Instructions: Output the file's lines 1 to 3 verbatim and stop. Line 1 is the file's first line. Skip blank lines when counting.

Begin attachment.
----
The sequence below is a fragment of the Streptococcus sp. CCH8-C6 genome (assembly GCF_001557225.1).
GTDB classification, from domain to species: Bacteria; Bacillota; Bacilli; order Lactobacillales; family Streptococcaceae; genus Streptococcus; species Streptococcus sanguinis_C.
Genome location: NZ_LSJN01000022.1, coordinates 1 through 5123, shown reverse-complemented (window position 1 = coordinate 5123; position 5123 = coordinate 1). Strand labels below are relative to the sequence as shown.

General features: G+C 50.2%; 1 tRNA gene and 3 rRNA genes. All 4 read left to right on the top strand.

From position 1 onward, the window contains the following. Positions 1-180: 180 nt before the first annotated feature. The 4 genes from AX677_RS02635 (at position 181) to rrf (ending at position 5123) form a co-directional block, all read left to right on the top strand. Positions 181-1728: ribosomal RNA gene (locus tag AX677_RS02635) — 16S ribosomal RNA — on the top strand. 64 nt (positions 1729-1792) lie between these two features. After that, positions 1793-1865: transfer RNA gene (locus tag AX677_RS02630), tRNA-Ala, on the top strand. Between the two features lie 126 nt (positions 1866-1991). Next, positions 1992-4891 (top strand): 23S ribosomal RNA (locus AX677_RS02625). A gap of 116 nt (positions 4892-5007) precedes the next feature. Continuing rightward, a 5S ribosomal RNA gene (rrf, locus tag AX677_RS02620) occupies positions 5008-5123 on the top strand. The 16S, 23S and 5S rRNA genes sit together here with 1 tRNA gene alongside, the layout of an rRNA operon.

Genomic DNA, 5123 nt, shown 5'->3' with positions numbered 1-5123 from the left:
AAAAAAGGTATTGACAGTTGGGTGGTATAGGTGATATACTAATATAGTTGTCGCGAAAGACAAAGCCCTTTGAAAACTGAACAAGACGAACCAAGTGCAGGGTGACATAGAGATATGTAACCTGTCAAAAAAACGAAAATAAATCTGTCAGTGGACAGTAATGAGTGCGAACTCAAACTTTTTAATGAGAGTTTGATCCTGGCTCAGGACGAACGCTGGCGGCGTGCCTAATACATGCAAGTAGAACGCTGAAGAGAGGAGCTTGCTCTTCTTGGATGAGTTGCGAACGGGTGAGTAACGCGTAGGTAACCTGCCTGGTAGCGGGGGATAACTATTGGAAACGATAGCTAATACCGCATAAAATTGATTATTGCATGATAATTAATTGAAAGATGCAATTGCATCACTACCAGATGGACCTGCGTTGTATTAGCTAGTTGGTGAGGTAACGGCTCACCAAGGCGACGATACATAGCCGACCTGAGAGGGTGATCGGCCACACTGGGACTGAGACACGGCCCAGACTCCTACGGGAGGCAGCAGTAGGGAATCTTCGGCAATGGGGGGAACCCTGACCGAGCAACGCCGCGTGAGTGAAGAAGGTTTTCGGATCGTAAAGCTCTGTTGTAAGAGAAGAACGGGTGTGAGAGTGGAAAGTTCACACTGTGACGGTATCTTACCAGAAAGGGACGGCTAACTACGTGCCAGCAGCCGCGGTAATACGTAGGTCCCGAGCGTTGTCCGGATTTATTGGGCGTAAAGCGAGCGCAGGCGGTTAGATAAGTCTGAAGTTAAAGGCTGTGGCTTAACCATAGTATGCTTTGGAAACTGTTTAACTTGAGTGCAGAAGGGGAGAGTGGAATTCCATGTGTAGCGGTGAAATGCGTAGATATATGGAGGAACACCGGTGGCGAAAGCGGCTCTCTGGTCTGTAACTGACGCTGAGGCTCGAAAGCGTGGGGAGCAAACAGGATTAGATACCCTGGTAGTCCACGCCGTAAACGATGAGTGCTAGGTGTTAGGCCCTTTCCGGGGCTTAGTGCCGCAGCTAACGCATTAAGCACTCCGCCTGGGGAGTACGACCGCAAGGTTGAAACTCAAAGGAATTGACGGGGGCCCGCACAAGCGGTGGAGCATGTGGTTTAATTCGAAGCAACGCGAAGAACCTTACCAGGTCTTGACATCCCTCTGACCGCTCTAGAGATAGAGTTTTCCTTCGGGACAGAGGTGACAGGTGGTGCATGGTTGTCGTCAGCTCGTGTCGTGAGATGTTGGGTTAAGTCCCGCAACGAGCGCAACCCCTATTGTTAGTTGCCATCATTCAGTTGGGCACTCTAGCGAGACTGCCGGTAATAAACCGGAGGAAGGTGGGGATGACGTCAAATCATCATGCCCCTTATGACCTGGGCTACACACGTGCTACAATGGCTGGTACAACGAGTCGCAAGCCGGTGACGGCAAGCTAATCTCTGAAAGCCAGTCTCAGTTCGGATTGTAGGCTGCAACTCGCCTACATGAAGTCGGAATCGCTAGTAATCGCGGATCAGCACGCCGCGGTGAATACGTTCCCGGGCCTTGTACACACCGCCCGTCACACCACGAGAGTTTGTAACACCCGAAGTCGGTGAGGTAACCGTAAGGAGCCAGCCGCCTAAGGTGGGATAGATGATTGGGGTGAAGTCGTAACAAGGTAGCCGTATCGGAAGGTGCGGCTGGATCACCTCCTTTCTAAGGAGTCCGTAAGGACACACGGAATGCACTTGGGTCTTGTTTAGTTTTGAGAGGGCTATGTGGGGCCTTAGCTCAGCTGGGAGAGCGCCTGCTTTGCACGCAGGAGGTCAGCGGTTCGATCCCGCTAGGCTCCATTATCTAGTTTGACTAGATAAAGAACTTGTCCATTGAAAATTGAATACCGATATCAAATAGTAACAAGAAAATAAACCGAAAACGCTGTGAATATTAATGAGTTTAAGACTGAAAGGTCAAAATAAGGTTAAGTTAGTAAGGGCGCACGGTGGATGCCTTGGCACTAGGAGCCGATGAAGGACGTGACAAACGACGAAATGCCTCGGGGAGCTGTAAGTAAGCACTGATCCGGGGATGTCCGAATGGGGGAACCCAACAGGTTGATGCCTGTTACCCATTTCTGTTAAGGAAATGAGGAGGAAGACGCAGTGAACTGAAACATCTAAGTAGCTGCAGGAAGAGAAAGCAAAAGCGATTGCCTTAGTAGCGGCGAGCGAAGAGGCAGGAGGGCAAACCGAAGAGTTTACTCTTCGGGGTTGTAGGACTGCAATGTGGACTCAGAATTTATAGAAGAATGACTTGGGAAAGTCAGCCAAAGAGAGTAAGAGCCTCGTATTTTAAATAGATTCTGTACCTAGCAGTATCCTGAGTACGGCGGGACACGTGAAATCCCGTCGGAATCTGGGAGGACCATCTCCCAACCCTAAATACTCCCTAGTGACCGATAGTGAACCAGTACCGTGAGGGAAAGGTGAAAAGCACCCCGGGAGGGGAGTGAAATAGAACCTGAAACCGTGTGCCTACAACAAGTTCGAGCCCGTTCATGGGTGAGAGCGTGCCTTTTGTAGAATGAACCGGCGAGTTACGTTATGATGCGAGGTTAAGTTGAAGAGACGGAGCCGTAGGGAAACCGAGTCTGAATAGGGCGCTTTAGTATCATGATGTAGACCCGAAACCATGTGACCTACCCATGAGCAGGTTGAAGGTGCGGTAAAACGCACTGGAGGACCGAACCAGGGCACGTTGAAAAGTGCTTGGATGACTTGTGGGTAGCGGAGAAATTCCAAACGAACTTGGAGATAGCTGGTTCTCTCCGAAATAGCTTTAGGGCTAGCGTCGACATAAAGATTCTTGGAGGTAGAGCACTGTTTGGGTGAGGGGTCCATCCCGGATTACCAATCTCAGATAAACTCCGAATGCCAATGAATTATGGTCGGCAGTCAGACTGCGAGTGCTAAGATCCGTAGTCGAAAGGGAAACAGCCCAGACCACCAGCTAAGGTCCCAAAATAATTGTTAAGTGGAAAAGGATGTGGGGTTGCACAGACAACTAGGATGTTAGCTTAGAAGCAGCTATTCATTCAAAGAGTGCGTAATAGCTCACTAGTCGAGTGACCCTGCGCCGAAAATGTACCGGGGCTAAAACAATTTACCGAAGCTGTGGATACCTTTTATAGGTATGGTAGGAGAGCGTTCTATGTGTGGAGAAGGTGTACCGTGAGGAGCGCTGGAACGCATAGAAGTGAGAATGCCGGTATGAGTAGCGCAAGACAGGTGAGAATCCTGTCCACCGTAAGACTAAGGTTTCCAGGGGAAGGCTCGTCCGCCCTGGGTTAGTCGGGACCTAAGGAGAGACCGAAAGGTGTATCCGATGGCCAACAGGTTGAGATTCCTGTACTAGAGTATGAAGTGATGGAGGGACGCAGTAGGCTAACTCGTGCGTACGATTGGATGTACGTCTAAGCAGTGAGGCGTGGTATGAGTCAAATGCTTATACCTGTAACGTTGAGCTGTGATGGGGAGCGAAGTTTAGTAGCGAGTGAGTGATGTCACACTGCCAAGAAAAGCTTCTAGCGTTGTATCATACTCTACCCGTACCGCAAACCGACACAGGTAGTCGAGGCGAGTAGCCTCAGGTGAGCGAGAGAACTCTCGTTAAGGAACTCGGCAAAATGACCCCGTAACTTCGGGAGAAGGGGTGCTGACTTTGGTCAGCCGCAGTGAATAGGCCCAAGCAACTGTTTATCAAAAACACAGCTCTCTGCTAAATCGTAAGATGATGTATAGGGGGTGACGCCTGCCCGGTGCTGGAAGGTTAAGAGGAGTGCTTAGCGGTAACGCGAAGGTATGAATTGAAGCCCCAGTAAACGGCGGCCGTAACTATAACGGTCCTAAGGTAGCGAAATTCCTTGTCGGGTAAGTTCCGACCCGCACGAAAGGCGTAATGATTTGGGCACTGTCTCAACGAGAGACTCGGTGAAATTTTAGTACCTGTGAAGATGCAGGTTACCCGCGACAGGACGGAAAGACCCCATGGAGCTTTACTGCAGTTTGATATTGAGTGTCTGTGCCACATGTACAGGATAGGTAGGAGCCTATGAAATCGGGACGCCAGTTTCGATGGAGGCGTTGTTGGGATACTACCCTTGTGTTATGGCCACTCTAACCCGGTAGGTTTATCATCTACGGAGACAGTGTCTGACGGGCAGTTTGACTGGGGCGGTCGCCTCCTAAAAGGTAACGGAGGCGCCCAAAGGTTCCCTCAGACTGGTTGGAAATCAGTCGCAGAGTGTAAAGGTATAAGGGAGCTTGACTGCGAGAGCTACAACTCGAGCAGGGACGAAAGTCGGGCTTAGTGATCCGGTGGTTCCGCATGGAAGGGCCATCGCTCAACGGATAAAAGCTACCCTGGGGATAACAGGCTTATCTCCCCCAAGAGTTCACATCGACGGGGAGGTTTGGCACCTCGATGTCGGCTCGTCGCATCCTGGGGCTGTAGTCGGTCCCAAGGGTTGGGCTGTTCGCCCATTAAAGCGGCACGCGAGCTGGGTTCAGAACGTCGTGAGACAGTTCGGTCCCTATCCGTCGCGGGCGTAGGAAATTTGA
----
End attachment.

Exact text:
The sequence below is a fragment of the Streptococcus sp. CCH8-C6 genome (assembly GCF_001557225.1).
GTDB classification, from domain to species: Bacteria; Bacillota; Bacilli; order Lactobacillales; family Streptococcaceae; genus Streptococcus; species Streptococcus sanguinis_C.
Genome location: NZ_LSJN01000022.1, coordinates 1 through 5123, shown reverse-complemented (window position 1 = coordinate 5123; position 5123 = coordinate 1). Strand labels below are relative to the sequence as shown.